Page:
I took the model to Motors and Rotors for Dave Wilshere to case his eye over and check the set-up of the radio. All was fine, except Dave noticed that there was a slight twist in the fin! He had flown another TN Vulcan and this one had an even worse twist in the fin. I do not know how it was not noticed before and Dave said it was only slight and would fly okay, but once you see something like that you always know it’s there. I had to fix it even if it meant making a new fin.


Repairing the twisted fin.

By removing the wood from one side and cutting around the carbon tubes going up through each rib, I was able to take out the twist by clamping it in the correct position to an adjacent shelf and applying glue around the tubes and ribs. When it had dried, it stayed in the right place and all (!) I had to do was re-skin, glass and paint it. It set me back weeks, but I know it is right now.

The decals were fitted and needed fixing and protecting. I did a lot of research and bought a lot of different spray coatings. The decals supplied by Flightline graphics were very complete and there were going to be several on the underside that I would not be using, so I used them for testing the clear coats.

Most of them affected the decals badly and I almost gave up hope of finding something when I came across Hammerite clear matt spray. It worked a treat, covering the paint without marks, and it didn’t affect the decals – or so I thought. Small decals could be sprayed over and were not affected. But when I did some larger decals they started to crinkle! The solution is to use Tamiya X22 clear gloss over the decals, applied by brush, and then spray them with clear matt to leave a matt finish and undamaged decals.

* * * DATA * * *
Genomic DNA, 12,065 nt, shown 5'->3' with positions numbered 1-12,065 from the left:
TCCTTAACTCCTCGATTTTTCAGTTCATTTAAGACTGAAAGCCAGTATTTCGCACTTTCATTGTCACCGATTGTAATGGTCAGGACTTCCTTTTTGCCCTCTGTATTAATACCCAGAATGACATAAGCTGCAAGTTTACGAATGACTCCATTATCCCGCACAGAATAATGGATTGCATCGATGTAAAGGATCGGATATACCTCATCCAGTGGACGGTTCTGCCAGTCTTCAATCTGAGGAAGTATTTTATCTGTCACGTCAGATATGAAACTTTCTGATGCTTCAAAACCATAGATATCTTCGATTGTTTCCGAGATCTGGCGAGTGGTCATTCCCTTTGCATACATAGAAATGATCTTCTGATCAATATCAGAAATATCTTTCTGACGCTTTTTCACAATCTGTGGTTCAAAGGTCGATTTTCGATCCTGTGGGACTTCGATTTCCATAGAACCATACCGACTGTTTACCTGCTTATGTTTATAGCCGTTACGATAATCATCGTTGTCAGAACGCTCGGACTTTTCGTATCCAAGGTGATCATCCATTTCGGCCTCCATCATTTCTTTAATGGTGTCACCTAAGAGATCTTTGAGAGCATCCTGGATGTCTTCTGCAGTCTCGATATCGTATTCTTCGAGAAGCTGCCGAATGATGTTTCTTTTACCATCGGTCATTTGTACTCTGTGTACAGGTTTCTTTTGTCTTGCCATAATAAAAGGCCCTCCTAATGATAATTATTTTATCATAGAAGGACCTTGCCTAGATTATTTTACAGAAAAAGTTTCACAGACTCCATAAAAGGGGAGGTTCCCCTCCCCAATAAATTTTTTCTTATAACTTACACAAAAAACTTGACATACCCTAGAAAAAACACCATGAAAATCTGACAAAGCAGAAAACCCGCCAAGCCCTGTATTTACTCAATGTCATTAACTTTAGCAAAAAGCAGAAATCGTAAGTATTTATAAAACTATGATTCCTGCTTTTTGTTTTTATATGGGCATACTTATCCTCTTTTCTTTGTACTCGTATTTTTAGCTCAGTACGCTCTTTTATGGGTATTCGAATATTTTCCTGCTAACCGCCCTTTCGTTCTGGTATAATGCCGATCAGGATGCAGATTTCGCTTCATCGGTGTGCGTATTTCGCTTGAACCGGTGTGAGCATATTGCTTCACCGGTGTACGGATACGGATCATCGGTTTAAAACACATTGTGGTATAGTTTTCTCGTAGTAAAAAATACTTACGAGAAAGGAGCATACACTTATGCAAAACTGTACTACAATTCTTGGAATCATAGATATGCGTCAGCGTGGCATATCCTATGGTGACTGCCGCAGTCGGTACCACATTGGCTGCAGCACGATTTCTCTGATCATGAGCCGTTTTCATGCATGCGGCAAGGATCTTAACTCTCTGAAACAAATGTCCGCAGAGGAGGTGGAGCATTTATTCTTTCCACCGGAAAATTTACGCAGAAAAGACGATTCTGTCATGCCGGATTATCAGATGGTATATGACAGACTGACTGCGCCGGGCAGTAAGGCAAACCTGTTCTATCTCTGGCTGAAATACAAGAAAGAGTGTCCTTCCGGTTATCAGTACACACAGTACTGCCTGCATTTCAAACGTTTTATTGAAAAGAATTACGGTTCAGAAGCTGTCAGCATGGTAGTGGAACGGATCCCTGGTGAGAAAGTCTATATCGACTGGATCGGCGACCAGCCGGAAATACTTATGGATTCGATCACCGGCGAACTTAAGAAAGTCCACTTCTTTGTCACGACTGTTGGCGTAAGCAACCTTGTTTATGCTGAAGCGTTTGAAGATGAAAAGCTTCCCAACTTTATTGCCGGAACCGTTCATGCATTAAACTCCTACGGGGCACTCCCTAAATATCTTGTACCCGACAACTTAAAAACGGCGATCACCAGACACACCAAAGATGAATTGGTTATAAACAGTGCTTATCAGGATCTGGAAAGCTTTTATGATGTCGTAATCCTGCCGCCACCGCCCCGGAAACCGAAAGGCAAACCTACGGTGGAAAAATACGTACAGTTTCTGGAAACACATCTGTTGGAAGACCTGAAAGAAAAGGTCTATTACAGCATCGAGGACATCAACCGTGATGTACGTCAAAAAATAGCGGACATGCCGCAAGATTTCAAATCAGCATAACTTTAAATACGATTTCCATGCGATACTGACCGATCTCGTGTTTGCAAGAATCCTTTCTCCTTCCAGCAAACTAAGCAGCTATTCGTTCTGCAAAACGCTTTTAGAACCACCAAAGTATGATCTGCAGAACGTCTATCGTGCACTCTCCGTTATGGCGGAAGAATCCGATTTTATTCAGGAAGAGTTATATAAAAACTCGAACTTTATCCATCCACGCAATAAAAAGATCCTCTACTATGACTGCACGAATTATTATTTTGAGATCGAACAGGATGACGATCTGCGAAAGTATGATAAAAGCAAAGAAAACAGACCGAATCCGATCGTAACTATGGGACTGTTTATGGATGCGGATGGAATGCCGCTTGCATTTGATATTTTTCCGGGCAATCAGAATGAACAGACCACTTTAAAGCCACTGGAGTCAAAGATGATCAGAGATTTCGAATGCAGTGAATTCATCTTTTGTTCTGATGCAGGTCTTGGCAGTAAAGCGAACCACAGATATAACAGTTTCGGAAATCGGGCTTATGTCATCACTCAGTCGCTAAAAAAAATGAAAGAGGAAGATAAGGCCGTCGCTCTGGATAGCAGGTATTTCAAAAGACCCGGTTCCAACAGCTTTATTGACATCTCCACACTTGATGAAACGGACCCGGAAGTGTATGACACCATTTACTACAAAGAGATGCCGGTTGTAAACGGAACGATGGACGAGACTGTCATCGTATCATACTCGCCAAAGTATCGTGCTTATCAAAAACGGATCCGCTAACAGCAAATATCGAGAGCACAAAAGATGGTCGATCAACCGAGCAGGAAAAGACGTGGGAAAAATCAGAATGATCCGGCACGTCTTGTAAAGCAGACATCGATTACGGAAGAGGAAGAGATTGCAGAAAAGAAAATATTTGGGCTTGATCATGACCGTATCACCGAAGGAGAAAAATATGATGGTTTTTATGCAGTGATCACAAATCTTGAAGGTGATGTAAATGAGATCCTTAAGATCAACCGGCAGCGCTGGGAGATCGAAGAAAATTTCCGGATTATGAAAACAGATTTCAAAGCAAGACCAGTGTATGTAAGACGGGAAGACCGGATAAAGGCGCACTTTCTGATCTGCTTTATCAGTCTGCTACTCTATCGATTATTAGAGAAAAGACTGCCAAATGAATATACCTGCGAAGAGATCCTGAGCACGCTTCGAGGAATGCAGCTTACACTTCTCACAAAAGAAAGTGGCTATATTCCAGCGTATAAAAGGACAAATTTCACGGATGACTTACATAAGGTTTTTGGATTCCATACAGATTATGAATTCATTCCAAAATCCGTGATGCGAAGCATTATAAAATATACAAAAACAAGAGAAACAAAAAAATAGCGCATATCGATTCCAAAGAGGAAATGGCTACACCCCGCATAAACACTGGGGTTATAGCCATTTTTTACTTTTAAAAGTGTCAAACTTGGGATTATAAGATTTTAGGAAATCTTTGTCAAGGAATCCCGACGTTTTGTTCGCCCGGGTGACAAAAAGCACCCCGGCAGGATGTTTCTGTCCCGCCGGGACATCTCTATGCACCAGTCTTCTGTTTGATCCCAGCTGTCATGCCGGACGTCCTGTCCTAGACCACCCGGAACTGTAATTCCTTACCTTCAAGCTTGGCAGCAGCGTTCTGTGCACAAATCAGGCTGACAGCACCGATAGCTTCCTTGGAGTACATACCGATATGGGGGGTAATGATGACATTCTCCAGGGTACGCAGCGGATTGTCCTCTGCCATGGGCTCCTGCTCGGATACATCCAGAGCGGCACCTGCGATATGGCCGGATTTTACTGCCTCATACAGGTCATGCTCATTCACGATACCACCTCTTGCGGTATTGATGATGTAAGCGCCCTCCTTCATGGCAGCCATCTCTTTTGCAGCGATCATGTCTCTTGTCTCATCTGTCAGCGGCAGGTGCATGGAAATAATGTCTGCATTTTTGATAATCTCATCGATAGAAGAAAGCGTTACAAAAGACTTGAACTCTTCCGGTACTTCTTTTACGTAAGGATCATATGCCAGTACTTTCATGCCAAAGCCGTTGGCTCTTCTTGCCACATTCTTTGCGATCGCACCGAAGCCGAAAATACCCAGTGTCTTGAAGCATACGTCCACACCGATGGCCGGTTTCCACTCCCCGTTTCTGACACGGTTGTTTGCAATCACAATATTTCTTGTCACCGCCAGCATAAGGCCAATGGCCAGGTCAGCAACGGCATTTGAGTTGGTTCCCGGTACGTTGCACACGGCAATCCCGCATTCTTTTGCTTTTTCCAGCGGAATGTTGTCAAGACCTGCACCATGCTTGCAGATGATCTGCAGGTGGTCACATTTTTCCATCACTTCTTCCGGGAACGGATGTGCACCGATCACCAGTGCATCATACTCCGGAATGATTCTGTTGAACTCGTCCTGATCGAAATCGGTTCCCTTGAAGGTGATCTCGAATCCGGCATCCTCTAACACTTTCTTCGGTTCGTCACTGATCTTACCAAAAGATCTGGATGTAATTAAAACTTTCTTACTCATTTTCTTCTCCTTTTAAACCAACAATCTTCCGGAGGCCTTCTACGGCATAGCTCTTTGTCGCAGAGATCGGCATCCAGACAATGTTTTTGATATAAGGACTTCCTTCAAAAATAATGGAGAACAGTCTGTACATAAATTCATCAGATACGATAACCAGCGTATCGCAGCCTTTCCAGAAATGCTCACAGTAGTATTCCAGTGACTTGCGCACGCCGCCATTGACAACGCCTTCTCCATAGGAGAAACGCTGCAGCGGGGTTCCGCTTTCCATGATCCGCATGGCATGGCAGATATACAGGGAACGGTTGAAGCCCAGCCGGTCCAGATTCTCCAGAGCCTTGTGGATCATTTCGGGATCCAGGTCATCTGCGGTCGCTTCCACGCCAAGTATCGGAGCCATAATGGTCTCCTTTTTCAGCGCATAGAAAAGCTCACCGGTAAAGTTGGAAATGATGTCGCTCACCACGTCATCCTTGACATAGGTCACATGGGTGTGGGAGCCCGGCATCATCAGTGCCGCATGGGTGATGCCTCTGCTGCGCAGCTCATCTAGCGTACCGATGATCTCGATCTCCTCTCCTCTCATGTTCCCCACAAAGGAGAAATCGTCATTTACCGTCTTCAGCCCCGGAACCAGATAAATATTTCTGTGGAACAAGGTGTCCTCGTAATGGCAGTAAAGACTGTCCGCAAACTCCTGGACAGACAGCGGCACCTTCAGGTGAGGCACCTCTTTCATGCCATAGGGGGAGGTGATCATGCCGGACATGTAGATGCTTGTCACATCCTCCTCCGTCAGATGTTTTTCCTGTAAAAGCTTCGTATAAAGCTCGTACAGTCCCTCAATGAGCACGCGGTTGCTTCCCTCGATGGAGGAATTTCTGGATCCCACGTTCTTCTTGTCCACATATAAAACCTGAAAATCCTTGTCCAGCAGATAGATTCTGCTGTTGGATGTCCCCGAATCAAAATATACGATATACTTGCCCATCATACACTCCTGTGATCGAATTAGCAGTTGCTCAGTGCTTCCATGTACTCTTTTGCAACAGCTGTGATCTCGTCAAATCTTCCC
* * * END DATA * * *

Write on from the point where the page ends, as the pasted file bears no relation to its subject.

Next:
The roundels and tail colours were all airbrushed using paint masks supplied with the decals by Flightline and blue and red paint from Avenue Coatings – FPF3 (bus red) and RAL9003 Blue.

First Flights

The model was taken to Phoenix MAC, where the turbine was run up and adjusted. All looked good and the surface of the model at the rear showed no signs of getting hot. I did not take the wings that day just in case I was tempted to fly it!


Neat turbine installation.

A jet day was planned at Sculthorpe in Norfolk, so with much trepidation the model was loaded into the van and I set off. The weather was perfect, with a breeze blowing but not too bad. The model was assembled and fuelled up. A small problem was noted with the gyro and as it would not respond to tinkering with the decision was made to bypass the gyro for the maiden flight.


Looking the part on her maiden flight. LED afterburners add to the effect.

The engine was started and Dave Wilshire, who had kindly agreed to test fly the Vulcan for me, taxied her out. The model lifted off very smartly, flew superbly and looked wonderful, despite having no gear doors or belly markings. Dave landed and taxied back in, proclaiming it to be a success.

After a good check over and refuelling I took it up for a flight myself and with a pounding heart had a very pleasant six-minute flight. Landing was as uneventful as the flight itself and I had a beaming smile as I taxied back in. They were the only two flights that day for the Vulcan as I wanted to give it a good check over on the bench.